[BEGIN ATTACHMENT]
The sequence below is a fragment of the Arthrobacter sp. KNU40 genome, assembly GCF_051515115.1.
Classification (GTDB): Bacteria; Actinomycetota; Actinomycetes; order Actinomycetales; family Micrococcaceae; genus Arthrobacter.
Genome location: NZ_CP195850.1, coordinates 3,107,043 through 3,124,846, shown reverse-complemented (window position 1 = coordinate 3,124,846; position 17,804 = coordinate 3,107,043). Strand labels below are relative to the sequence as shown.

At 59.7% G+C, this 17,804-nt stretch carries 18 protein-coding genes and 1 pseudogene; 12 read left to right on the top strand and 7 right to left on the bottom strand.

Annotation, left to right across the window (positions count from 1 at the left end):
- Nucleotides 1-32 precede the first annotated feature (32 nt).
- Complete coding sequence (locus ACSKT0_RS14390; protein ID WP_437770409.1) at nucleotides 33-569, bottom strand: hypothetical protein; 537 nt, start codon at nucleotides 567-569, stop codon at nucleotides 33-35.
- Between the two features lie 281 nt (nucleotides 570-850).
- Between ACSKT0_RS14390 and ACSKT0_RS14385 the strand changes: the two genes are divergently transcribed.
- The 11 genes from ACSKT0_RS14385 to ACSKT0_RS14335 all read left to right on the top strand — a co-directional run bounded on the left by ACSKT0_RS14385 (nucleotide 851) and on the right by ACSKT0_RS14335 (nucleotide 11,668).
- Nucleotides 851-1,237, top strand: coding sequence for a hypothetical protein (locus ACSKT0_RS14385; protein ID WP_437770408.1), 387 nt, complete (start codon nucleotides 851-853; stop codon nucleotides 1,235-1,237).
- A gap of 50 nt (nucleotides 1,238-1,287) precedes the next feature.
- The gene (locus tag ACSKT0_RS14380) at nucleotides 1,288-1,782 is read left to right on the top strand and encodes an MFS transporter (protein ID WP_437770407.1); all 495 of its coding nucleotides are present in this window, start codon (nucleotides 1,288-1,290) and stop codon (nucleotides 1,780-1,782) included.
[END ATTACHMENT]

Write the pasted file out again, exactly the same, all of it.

The sequence below is a fragment of the Arthrobacter sp. KNU40 genome, assembly GCF_051515115.1.
Classification (GTDB): Bacteria; Actinomycetota; Actinomycetes; order Actinomycetales; family Micrococcaceae; genus Arthrobacter.
Genome location: NZ_CP195850.1, coordinates 3,107,043 through 3,124,846, shown reverse-complemented (window position 1 = coordinate 3,124,846; position 17,804 = coordinate 3,107,043). Strand labels below are relative to the sequence as shown.

At 59.7% G+C, this 17,804-nt stretch carries 18 protein-coding genes and 1 pseudogene; 12 read left to right on the top strand and 7 right to left on the bottom strand.

Annotation, left to right across the window (positions count from 1 at the left end):
- Nucleotides 1-32 precede the first annotated feature (32 nt).
- Complete coding sequence (locus ACSKT0_RS14390; protein ID WP_437770409.1) at nucleotides 33-569, bottom strand: hypothetical protein; 537 nt, start codon at nucleotides 567-569, stop codon at nucleotides 33-35.
- Between the two features lie 281 nt (nucleotides 570-850).
- Between ACSKT0_RS14390 and ACSKT0_RS14385 the strand changes: the two genes are divergently transcribed.
- The 11 genes from ACSKT0_RS14385 to ACSKT0_RS14335 all read left to right on the top strand — a co-directional run bounded on the left by ACSKT0_RS14385 (nucleotide 851) and on the right by ACSKT0_RS14335 (nucleotide 11,668).
- Nucleotides 851-1,237, top strand: coding sequence for a hypothetical protein (locus ACSKT0_RS14385; protein ID WP_437770408.1), 387 nt, complete (start codon nucleotides 851-853; stop codon nucleotides 1,235-1,237).
- A gap of 50 nt (nucleotides 1,238-1,287) precedes the next feature.
- The gene (locus tag ACSKT0_RS14380) at nucleotides 1,288-1,782 is read left to right on the top strand and encodes an MFS transporter (protein ID WP_437770407.1); all 495 of its coding nucleotides are present in this window, start codon (nucleotides 1,288-1,290) and stop codon (nucleotides 1,780-1,782) included.